Morningstar Indexes Yearbook 2005

Barry’s Financial Page alerted me to the latest edition of the Morningstar Indexes Yearbook 2005. The following are some excerpts from the year book.

Don Phillips, managing director at Morningstar, offers his insight on whether market-cap weighted indexes serve investors’ best interests. He also discusses the risks associated with today’s specialized indexes and what steps providers can take to moderate those risks:

The bottom line is this; the index community is at a crossroads. It’s wandered so far from its roots of offering one-stop, broad-based exposure to the market that a return to that simpler approach may not be possible. In creating more complex offerings, the index community has found new revenue sources from hedge funds and other parties seeking very specialized tools, but it has done so at the risk of doing considerable harm to less sophisticated investors. The test of character facing the index community is whether it ignores that risk or steps up and tries to mitigate it.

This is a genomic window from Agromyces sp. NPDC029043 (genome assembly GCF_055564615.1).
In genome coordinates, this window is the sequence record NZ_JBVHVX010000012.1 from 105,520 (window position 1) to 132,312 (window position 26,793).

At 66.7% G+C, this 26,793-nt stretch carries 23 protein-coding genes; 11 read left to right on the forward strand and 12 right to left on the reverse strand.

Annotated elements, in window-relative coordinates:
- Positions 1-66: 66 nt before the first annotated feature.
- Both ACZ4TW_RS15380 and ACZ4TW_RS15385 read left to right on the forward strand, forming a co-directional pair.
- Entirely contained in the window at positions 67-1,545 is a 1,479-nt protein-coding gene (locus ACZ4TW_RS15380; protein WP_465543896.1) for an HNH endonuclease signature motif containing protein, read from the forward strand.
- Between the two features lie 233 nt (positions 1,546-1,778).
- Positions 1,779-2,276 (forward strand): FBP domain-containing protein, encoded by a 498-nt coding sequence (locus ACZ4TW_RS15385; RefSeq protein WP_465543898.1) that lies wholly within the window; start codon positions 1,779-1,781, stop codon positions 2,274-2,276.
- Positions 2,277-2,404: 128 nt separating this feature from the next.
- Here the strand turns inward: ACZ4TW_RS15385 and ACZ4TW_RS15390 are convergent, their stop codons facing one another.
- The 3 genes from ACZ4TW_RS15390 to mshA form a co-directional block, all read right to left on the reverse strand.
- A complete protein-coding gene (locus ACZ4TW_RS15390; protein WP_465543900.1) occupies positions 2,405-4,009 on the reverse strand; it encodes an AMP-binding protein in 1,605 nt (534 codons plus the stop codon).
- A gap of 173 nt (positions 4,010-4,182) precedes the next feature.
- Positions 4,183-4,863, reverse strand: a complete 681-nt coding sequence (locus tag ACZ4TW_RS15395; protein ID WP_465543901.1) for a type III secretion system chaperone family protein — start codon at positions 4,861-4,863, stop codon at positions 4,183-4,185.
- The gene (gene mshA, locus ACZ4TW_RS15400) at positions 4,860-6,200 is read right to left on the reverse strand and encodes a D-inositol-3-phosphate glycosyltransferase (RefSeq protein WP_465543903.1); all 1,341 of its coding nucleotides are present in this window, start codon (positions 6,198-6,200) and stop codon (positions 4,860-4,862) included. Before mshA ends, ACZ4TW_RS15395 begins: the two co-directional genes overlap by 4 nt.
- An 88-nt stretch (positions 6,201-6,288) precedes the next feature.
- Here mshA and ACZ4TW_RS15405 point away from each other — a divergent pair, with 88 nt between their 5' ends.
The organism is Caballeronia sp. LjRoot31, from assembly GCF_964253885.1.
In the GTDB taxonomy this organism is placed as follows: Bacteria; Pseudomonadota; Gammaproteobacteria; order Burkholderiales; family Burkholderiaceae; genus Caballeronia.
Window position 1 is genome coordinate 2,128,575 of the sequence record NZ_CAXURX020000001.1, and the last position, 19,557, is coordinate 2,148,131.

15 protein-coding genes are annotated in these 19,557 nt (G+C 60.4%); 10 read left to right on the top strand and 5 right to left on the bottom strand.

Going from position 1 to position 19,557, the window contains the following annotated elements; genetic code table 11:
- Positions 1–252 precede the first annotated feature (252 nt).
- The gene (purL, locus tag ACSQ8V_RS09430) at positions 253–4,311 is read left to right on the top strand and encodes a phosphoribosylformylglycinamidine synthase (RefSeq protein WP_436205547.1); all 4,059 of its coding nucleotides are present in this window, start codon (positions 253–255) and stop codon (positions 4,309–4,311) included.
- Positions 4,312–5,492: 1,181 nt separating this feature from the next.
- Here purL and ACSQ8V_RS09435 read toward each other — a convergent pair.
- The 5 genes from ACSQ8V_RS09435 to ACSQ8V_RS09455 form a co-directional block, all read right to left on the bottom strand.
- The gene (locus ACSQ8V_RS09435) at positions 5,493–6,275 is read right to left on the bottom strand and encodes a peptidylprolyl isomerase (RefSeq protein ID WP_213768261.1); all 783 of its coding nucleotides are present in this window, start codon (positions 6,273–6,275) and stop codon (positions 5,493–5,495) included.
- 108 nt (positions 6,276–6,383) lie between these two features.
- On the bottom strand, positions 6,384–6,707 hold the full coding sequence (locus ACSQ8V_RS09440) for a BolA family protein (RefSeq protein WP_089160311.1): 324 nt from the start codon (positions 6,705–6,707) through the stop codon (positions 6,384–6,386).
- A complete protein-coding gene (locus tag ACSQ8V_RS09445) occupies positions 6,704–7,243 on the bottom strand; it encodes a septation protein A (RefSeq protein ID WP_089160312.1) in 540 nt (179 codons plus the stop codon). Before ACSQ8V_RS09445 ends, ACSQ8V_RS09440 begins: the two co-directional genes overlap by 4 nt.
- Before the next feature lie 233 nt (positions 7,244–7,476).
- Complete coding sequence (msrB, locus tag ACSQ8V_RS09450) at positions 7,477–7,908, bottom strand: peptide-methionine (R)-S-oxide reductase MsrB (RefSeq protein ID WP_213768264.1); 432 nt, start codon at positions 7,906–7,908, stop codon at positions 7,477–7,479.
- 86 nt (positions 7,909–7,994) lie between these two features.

Morningstar director of mutual fund research, Russel Kinnel, examines the role indexing plays in active and passive investing strategies. All too often, he says, the industry uses an incorrect proxy for indexing that can lead to the wrong conclusions:

For the trailing three years ending 2005, fewer than one-third of small-cap U.S. stock funds beat their respective Morningstar Index. Meanwhile, more than half of large-cap U.S. stock funds beat their respective index.


Index returns from July 1997 through January 2006 are shown below:


I particularly think that the following statements make a lot of sense for investors when selecting mutual funds:

Our studies have shown that lower-cost funds—regardless of whether they are active or passive—are a good bet. Maybe small caps really are less efficient than large caps despite what these figures show, but on another level, it doesn’t really matter. Either way, lower-cost funds are the way to go, and investors ought to do well whether they choose active or passive funds. And of course, investors can do better by focusing on other fundamentals, too, such as management, strategy, and asset size. When choosing an index fund, investors should look for one with low turnover, low costs, and a diversified portfolio.

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